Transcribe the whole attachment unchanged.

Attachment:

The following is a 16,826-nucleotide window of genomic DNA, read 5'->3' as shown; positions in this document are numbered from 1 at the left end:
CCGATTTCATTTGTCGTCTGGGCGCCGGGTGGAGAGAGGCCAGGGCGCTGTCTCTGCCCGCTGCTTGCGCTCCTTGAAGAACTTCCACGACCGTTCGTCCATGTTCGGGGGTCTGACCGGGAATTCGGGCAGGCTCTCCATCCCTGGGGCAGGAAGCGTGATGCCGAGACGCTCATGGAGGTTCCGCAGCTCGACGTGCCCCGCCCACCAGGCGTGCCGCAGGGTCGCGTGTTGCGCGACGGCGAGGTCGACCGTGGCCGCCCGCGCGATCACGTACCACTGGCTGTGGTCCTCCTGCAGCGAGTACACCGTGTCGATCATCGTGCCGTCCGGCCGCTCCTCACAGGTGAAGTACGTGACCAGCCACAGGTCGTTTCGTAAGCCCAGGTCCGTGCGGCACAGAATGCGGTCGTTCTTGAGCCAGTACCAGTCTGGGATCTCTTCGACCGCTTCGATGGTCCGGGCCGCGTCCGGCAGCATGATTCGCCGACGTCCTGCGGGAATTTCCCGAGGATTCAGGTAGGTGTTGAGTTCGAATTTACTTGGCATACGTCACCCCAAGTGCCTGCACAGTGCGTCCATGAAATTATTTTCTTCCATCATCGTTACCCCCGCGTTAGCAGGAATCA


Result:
The following is a 16,826-nucleotide window of genomic DNA, read 5'->3' as shown; positions in this document are numbered from 1 at the left end:
CCGATTTCATTTGTCGTCTGGGCGCCGGGTGGAGAGAGGCCAGGGCGCTGTCTCTGCCCGCTGCTTGCGCTCCTTGAAGAACTTCCACGACCGTTCGTCCATGTTCGGGGGTCTGACCGGGAATTCGGGCAGGCTCTCCATCCCTGGGGCAGGAAGCGTGATGCCGAGACGCTCATGGAGGTTCCGCAGCTCGACGTGCCCCGCCCACCAGGCGTGCCGCAGGGTCGCGTGTTGCGCGACGGCGAGGTCGACCGTGGCCGCCCGCGCGATCACGTACCACTGGCTGTGGTCCTCCTGCAGCGAGTACACCGTGTCGATCATCGTGCCGTCCGGCCGCTCCTCACAGGTGAAGTACGTGACCAGCCACAGGTCGTTTCGTAAGCCCAGGTCCGTGCGGCACAGAATGCGGTCGTTCTTGAGCCAGTACCAGTCTGGGATCTCTTCGACCGCTTCGATGGTCCGGGCCGCGTCCGGCAGCATGATTCGCCGACGTCCTGCGGGAATTTCCCGAGGATTCAGGTAGGTGTTGAGTTCGAATTTACTTGGCATACGTCACCCCAAGTGCCTGCACAGTGCGTCCATGAAATTATTTTCTTCCATCATCGTTACCCCCGCGTTAGCAGGAATCA